Using Intellectual Property Rights To Protect Software – Copyright

Integral to the day to day functioning of many businesses, software should be treated as a valuable asset.

If a business utilises software that has been created for it or by those who are employed by it, that business will, understandably, expect to own all such intellectual property rights as may exist. In addition, the business will likely expect to be able to use any such rights to prevent unauthorised third parties from using their software.

In many instances, those entirely understandable assumptions will be correct. However, much will depend on the rights sought to be claimed, the circumstances in which those rights were created and what steps, if any, have been taken to protect those rights.

This is the second in a series of blogs concerning the intellectual property rights that may subsist in or be used to protect software; this time, we are focusing on copyright. Our earlier blog, outlining how the law of confidence can be relied upon can be found here.

Software as a copyright work

When we think about software, we tend to see it as the end result e.g. what we see when we use a particular application or platform. Because of this, it would be tempting to assume that the purpose or concept of software would perhaps be protected by copyright.

However, such an assumption would be incorrect; functionality of software does not qualify for protection.

This is because, at its most basic level, copyright protects the way that an idea is expressed, not the idea itself.

Applied to software, this means that we have to consider a program’s constituent elements when assessing how copyright would apply – for example, source and object code, databases and graphical user interface – as well as its architecture (e.g. structure, organisation and sequencing) and any preparatory materials that lead to its development.

All of these elements may qualify as protectable copyright works, under the Copyright, Designs and Patents Act 1988.

If copyright subsists, the owner of that copyright can prevent third parties from copying those elements, either as a whole or a substantial part thereof.

Crucially, what will be considered to be a substantial part is not determined by quantity of the work taken, when compared with the software as a whole or even the element protected, but rather the importance of what has been copied. Unauthorised reproduction of a relatively small part of code may still result in a successful copyright claim, allowing the owner of the copyright to obtain an injunction to prevent its unauthorised reproduction, as well as claim financial compensation for past reproduction.

But who owns it?

So far, so promising – copyright subsists on creation of the work in question (e.g. the code), so does not require registration. Therefore, there are no formality or legal costs associated with obtaining the right. Provided that the work is original, copyright will subsist automatically.

However, a common issue that we see is that businesses do not always ensure that they own that copyright.

Where the copyright work has been created by an employee, in the course of their employment, there is a presumption that any copyright created will belong to the business. However, this is only a presumption and can be displaced – it can also lead to tricky questions as to what was the ‘ordinary course’ of that employee’s employment.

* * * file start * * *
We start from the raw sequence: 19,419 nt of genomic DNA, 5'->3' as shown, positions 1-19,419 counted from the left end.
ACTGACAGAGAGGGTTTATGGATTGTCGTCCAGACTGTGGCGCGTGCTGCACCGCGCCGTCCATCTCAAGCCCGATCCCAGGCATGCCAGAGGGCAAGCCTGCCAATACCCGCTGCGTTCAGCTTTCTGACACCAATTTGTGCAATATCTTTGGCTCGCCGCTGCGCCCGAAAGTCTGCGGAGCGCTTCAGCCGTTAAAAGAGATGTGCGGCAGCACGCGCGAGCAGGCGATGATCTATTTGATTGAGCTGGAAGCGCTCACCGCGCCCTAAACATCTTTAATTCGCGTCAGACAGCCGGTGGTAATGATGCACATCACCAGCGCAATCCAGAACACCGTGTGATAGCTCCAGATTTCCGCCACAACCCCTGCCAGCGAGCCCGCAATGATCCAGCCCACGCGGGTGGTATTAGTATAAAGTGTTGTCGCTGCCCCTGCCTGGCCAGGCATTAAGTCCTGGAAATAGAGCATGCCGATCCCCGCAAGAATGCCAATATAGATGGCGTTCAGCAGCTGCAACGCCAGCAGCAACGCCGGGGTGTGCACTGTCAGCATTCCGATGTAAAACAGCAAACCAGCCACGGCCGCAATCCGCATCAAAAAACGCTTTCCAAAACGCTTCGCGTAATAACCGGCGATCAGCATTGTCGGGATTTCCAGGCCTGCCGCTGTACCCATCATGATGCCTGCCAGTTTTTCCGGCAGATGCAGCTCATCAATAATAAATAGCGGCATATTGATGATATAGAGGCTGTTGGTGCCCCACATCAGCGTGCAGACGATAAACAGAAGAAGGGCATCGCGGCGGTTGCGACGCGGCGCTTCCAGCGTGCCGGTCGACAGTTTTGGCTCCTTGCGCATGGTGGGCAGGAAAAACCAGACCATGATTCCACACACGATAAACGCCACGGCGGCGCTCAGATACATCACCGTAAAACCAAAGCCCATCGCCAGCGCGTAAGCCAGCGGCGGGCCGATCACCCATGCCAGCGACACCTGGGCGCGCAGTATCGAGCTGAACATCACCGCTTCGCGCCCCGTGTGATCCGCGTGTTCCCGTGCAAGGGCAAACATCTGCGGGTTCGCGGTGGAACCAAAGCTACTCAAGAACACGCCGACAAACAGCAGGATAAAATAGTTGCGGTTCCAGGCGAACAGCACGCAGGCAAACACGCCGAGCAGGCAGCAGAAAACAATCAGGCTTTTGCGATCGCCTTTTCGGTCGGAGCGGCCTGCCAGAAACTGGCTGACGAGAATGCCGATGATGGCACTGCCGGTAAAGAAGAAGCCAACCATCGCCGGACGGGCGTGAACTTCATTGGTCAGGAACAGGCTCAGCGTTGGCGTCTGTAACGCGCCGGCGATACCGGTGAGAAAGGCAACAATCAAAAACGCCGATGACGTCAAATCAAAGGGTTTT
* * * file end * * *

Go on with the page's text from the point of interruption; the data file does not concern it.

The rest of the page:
If a business has commissioned a third party to create software then it will likely assume that it owns any intellectual property rights created. Unfortunately, this would be incorrect – absent an express assignment of those rights by the third party, the copyright will be theirs, leaving them free to supply the exact same software that your business has paid for, to your competitor. There are arguments that can be deployed in the business’s favour (for example, claims to equitable assignments or exclusive licences) but such arguments are costly and their success very much dependant on the circumstances of the case.

In both circumstances, these issues and disputes can be avoided by the inclusion of an appropriate clause in an employment or development contract.

Is there anything else I should do?

Put simply, yes – there are a number of practical and low cost steps that you can take to help prevent your copyright being infringed and/or put you in a strong position to defend your rights, should an infringement occur:

  1. Limit access to the proprietary elements of the software – after all, if it cannot be accessed, it cannot be copied. This will not always be possible but consider, for example, limiting employee and third party access to any source code repository;
  2. Keep clear records of who created what and when and keep copies of all changes (e.g. in a version control system);
  3. Make it clear that you claim ownership of the copyright in the software – e.g. use a copyright notice ‘pop up’ when the software loads;
  4. If you licence the software, make sure that the rights granted are specified and that it is clear that ownership remains with your business;
  5. Take swift action against anyone who infringes your rights – once proprietary code has been taken, an injunction to prevent further dissemination and use can be essential to protect the competitive advantage that the software gives your business.

How can Nelsons help?

If you have any queries regarding the subjects discussed in this article, please contact either Emma Ward or Kristina Ford in our expert Dispute Resolution team, who specialise in contentious intellectual property matters.

Please call 0800 024 1976 or contact us via our online form for further information.



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